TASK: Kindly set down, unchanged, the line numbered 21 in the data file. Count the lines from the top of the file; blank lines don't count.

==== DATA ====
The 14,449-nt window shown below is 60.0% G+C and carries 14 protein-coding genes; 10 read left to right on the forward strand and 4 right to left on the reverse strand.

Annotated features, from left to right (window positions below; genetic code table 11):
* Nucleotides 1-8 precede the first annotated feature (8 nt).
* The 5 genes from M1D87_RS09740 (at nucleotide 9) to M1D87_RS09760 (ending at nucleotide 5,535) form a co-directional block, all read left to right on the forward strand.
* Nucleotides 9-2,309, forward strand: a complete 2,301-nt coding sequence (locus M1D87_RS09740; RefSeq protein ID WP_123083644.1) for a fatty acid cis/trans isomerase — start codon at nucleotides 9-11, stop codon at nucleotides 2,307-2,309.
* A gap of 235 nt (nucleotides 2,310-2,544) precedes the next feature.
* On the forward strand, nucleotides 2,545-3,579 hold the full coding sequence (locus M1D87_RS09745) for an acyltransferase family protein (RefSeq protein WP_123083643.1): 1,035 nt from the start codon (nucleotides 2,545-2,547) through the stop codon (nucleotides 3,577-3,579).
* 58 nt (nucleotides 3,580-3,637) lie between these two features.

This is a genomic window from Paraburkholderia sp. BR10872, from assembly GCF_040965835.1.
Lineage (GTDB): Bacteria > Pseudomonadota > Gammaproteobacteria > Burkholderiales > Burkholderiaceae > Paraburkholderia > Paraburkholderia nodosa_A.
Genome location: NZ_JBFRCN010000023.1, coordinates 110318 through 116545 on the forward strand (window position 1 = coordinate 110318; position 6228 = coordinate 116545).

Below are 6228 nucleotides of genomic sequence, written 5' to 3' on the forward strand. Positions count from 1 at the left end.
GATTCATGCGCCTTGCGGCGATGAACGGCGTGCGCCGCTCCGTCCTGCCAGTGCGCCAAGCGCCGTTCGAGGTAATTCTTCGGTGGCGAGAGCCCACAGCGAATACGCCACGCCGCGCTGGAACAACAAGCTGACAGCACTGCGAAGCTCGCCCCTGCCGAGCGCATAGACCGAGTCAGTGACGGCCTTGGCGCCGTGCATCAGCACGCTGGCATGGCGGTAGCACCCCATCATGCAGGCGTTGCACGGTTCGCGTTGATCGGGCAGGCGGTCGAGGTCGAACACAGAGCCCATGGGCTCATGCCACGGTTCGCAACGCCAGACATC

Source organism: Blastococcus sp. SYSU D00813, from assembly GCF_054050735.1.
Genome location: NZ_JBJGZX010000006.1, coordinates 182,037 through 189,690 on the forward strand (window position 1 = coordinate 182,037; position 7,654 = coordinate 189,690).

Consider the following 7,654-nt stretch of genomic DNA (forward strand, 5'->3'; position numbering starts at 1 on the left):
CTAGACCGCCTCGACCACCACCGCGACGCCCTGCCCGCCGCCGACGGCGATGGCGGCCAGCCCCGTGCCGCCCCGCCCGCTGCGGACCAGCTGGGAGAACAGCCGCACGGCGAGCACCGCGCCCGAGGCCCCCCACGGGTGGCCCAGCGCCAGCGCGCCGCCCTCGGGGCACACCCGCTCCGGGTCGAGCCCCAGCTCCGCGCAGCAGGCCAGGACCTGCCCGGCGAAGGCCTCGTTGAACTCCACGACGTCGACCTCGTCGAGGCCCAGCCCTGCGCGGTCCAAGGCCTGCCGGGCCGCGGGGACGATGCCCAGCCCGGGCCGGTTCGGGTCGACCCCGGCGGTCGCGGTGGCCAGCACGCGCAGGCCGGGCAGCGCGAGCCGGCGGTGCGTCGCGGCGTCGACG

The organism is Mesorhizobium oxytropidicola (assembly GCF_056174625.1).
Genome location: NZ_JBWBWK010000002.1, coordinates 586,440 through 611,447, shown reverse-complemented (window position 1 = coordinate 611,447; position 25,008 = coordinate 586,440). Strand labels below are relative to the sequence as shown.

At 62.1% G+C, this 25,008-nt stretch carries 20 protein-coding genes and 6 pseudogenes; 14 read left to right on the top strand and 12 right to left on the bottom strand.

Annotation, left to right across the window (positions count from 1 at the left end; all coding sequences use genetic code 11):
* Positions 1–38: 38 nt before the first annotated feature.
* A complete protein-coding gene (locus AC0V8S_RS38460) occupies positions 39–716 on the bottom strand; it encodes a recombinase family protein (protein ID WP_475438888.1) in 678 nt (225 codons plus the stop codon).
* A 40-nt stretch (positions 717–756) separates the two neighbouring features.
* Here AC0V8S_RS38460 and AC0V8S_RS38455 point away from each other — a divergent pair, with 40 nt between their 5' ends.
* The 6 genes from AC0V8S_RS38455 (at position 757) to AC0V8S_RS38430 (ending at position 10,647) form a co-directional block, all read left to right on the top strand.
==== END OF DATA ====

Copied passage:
Annotation, left to right across the window (positions count from 1 at the left end; all coding sequences use genetic code 11):